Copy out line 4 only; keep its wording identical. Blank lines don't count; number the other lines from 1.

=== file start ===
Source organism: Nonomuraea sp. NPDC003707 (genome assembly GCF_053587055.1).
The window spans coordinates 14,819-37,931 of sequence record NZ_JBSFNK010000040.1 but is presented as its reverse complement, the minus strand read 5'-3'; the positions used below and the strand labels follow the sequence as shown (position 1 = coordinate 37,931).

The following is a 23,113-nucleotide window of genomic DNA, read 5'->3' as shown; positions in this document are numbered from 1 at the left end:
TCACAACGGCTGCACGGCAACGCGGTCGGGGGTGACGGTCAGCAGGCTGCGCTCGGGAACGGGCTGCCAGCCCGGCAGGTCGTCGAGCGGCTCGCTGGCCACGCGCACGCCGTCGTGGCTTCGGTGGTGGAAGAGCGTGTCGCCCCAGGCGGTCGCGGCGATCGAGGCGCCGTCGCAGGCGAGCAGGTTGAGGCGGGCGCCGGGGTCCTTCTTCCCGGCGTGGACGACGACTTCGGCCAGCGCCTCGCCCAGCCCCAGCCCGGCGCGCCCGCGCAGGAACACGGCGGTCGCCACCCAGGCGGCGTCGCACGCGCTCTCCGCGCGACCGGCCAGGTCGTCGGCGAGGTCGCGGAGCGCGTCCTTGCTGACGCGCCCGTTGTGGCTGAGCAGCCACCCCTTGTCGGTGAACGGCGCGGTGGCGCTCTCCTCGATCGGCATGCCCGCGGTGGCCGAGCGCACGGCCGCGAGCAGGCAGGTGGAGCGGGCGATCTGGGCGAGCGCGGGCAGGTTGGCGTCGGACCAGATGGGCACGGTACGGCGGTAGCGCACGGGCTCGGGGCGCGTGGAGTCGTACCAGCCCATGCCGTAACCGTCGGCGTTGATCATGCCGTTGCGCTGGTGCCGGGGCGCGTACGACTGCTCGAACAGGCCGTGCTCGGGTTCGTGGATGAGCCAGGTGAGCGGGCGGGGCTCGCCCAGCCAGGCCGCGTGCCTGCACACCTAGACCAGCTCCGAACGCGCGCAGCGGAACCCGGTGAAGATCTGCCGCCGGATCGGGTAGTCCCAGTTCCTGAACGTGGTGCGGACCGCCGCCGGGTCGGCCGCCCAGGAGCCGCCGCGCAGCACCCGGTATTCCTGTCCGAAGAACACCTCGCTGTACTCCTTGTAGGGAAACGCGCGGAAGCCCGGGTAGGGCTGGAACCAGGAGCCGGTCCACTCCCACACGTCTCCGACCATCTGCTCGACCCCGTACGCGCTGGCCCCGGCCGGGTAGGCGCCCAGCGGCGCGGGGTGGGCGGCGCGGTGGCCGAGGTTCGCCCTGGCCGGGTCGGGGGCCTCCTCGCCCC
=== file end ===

TCACAACGGCTGCACGGCAACGCGGTCGGGGGTGACGGTCAGCAGGCTGCGCTCGGGAACGGGCTGCCAGCCCGGCAGGTCGTCGAGCGGCTCGCTGGCCACGCGCACGCCGTCGTGGCTTCGGTGGTGGAAGAGCGTGTCGCCCCAGGCGGTCGCGGCGATCGAGGCGCCGTCGCAGGCGAGCAGGTTGAGGCGGGCGCCGGGGTCCTTCTTCCCGGCGTGGACGACGACTTCGGCCAGCGCCTCGCCCAGCCCCAGCCCGGCGCGCCCGCGCAGGAACACGGCGGTCGCCACCCAGGCGGCGTCGCACGCGCTCTCCGCGCGACCGGCCAGGTCGTCGGCGAGGTCGCGGAGCGCGTCCTTGCTGACGCGCCCGTTGTGGCTGAGCAGCCACCCCTTGTCGGTGAACGGCGCGGTGGCGCTCTCCTCGATCGGCATGCCCGCGGTGGCCGAGCGCACGGCCGCGAGCAGGCAGGTGGAGCGGGCGATCTGGGCGAGCGCGGGCAGGTTGGCGTCGGACCAGATGGGCACGGTACGGCGGTAGCGCACGGGCTCGGGGCGCGTGGAGTCGTACCAGCCCATGCCGTAACCGTCGGCGTTGATCATGCCGTTGCGCTGGTGCCGGGGCGCGTACGACTGCTCGAACAGGCCGTGCTCGGGTTCGTGGATGAGCCAGGTGAGCGGGCGGGGCTCGCCCAGCCAGGCCGCGTGCCTGCACACCTAGACCAGCTCCGAACGCGCGCAGCGGAACCCGGTGAAGATCTGCCGCCGGATCGGGTAGTCCCAGTTCCTGAACGTGGTGCGGACCGCCGCCGGGTCGGCCGCCCAGGAGCCGCCGCGCAGCACCCGGTATTCCTGTCCGAAGAACACCTCGCTGTACTCCTTGTAGGGAAACGCGCGGAAGCCCGGGTAGGGCTGGAACCAGGAGCCGGTCCACTCCCACACGTCTCCGACCATCTGCTCGACCCCGTACGCGCTGGCCCCGGCCGGGTAGGCGCCCAGCGGCGCGGGGTGGGCGGCGCGGTGGCCGAGGTTCGCCCTGGCCGGGTCGGGGGCCTCCTCGCCCC